Solvents Diesel fuel Motor Oil Bearing Grease Ink Floor Wax Ballpoint Pens Football Cleats Upholstery Sweaters Boats Insecticides Bicycle Tires Sports Car Bodies Nail Polish Fishing lures Dresses Tires Golf Bags Perfumes Cassettes Dishwasher parts Tool Boxes Shoe Polish Motorcycle Helmet Caulking Petroleum Jelly Transparent Tape CD Player Faucet Washers Antiseptics Clothesline Curtains Food Preservatives Basketballs Soap Vitamin Capsules Antihistamines Purses Shoes Dashboards Cortisone Deodorant Footballs Putty Dyes Panty Hose Refrigerant Percolators Life Jackets Rubbing Alcohol Linings Skis TV Cabinets Shag Rugs Electrician’s Tape Tool Racks Car Battery Cases Epoxy Paint Mops Slacks Insect Repellent Oil Filters Umbrellas Yarn Fertilizers Hair Coloring Roofing Toilet Seats Fishing Rods Lipstick Denture Adhesive Linoleum Ice Cube Trays Synthetic Rubber Speakers Electric Blankets Glycerin Tennis Rackets Rubber Cement Fishing Boots Dice Nylon Rope Candles Trash Bags House Paint Water Pipes Hand Lotion Roller Skates Surf Boards Shampoo Wheels Paint Rollers Shower Curtains Guitar Strings Luggage Aspirin Safety Glasses Antifreeze Football Helmets Awnings Eyeglasses Clothes Toothbrushes Ice Chests Footballs Combs CD’s & DVD’s Paint Brushes Detergents Vaporizers Balloons Sun Glasses Tents Heart Valves Crayons Parachutes Telephones Enamel Pillows Dishes Cameras Anesthetics Artificial Turf Artificial limbs Bandages Dentures Model Cars Folding Doors Hair Curlers Cold cream Movie film Soft Contact lenses Drinking Cups Fan Belts Car Enamel Shaving Cream Ammonia Refrigerators Golf Balls Toothpaste Gasoline
This is just a very small sampling of the thousands and thousands of items made from and/or dependent on oil for their existence. When the true decline of oil sets in (many suggest we’re on a several years long “plateau” of production as the precursor to experiencing actual limitations in availability), which one of these items should first be eliminated?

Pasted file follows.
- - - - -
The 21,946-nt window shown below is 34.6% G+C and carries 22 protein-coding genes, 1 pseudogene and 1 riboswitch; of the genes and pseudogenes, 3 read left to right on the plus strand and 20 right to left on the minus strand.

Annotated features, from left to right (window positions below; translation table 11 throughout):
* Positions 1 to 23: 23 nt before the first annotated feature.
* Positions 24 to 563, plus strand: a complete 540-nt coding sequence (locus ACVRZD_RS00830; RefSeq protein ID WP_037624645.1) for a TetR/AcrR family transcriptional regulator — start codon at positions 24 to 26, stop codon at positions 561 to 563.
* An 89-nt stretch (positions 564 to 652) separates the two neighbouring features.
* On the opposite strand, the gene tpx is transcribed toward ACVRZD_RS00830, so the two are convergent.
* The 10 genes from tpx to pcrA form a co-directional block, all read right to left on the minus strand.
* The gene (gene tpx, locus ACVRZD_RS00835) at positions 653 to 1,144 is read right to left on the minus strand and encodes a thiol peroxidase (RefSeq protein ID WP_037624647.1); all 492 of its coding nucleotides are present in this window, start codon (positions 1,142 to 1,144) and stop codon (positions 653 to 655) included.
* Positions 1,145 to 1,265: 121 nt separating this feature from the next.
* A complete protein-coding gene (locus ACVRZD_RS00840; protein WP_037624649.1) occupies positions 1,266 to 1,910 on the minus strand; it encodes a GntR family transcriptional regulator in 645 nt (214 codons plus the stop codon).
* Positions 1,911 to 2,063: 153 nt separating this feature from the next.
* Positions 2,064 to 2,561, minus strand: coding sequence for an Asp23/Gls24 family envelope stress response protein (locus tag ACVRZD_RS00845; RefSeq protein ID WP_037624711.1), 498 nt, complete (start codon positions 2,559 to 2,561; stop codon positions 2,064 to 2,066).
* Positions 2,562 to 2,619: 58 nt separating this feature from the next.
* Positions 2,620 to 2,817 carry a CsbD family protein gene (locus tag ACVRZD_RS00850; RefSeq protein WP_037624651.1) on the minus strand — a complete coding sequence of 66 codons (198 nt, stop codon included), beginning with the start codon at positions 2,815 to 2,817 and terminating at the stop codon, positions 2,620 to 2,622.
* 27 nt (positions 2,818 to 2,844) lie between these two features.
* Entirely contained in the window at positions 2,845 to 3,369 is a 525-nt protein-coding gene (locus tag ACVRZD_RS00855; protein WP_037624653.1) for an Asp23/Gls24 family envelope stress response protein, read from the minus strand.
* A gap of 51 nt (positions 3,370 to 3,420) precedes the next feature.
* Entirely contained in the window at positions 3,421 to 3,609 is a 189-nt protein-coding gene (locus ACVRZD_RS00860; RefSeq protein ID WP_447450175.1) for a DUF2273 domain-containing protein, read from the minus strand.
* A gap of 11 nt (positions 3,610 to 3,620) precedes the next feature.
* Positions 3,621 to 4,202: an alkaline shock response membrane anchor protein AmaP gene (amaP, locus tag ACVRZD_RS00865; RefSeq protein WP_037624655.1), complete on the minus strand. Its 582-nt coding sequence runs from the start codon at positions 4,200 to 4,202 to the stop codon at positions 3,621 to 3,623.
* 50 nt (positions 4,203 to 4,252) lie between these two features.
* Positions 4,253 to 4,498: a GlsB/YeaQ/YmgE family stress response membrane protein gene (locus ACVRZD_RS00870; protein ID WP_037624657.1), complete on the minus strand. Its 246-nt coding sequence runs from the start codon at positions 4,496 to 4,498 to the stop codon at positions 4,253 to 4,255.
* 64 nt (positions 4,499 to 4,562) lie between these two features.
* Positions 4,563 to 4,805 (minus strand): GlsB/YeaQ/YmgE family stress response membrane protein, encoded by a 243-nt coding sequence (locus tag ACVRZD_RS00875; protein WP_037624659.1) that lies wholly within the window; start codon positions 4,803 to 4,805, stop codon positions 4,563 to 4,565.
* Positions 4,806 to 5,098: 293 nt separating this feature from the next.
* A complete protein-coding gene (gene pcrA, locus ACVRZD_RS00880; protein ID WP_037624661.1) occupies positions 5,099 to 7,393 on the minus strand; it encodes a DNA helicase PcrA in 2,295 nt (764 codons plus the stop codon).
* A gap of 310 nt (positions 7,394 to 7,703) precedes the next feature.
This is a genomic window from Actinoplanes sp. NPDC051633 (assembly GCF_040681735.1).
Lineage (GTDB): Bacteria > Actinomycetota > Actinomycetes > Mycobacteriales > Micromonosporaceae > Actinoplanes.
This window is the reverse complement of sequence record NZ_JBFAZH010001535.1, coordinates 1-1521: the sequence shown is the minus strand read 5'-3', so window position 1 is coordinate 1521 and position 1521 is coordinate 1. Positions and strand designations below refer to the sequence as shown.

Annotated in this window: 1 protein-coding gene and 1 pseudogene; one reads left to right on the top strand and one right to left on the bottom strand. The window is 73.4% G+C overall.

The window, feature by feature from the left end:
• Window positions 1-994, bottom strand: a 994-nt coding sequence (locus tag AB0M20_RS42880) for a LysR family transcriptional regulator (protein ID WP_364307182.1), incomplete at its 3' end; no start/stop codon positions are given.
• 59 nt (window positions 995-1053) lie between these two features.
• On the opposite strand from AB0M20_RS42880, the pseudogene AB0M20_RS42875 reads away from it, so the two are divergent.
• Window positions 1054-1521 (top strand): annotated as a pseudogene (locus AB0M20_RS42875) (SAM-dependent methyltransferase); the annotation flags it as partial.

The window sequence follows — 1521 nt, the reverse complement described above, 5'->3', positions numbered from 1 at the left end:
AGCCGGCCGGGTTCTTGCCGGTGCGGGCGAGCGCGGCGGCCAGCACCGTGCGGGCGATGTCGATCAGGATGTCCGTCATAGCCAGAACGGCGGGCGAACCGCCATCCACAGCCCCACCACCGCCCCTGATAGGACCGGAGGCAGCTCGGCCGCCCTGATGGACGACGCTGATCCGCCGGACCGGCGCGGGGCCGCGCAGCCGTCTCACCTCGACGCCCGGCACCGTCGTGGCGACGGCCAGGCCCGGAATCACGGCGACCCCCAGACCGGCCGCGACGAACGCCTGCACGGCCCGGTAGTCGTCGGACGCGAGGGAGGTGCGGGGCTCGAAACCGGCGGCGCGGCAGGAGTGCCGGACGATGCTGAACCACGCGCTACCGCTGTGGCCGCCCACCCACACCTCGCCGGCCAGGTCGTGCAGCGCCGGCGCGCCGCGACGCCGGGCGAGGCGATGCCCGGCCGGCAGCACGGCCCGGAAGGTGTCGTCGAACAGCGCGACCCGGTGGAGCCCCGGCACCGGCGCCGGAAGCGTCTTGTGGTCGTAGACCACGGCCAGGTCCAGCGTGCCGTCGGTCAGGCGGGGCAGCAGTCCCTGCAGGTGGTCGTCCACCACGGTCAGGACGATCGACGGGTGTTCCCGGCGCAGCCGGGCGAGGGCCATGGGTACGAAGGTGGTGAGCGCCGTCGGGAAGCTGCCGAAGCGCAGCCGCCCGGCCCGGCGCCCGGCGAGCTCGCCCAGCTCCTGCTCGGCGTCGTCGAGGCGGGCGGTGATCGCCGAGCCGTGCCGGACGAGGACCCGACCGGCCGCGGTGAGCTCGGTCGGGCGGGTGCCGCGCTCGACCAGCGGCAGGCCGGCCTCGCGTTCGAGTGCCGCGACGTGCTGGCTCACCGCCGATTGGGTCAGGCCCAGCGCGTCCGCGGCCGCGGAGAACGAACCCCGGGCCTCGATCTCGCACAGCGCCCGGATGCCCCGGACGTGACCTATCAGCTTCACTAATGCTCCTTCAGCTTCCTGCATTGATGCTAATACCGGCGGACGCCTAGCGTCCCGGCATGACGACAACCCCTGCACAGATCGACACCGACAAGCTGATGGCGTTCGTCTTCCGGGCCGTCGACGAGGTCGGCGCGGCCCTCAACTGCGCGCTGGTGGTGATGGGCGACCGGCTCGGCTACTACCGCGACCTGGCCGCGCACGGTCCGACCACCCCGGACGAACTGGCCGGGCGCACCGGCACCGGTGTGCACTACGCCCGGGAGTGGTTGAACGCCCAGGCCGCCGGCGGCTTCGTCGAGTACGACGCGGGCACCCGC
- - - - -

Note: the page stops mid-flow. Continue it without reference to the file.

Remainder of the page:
How do we make the assessment as to which if these products should no longer be produced? Who delivers that message to the designers and producers and shippers and end users? What’s their Plan B?
Or if doing away with product lines entirely is not the strategy, then what percentage of production should be curtailed? What criteria will be employed in making determinations that other products or services or consumers will have priority? Who among us will volunteer to make do without some of these items so as to permit others with the same needs to enjoy them instead? How well is that going to work if we’re all instead flying by the seat of our pants with no guidance whatsoever?
Picking just one item from that list: Who determines which patients will get access to artificial limbs that can no longer be produced in the same quantities and with the same availability nation-wide? Is that product more important than a heart valve? Or might we decide that more people need anthistamines instead, so we’ll curtail production on those medical items even more so as to satisfy that need instead?
Examining what is arguably a less important need (as I had mentioned in the first of a series of posts several months ago), which teams will make do with fewer basketballs or footballs?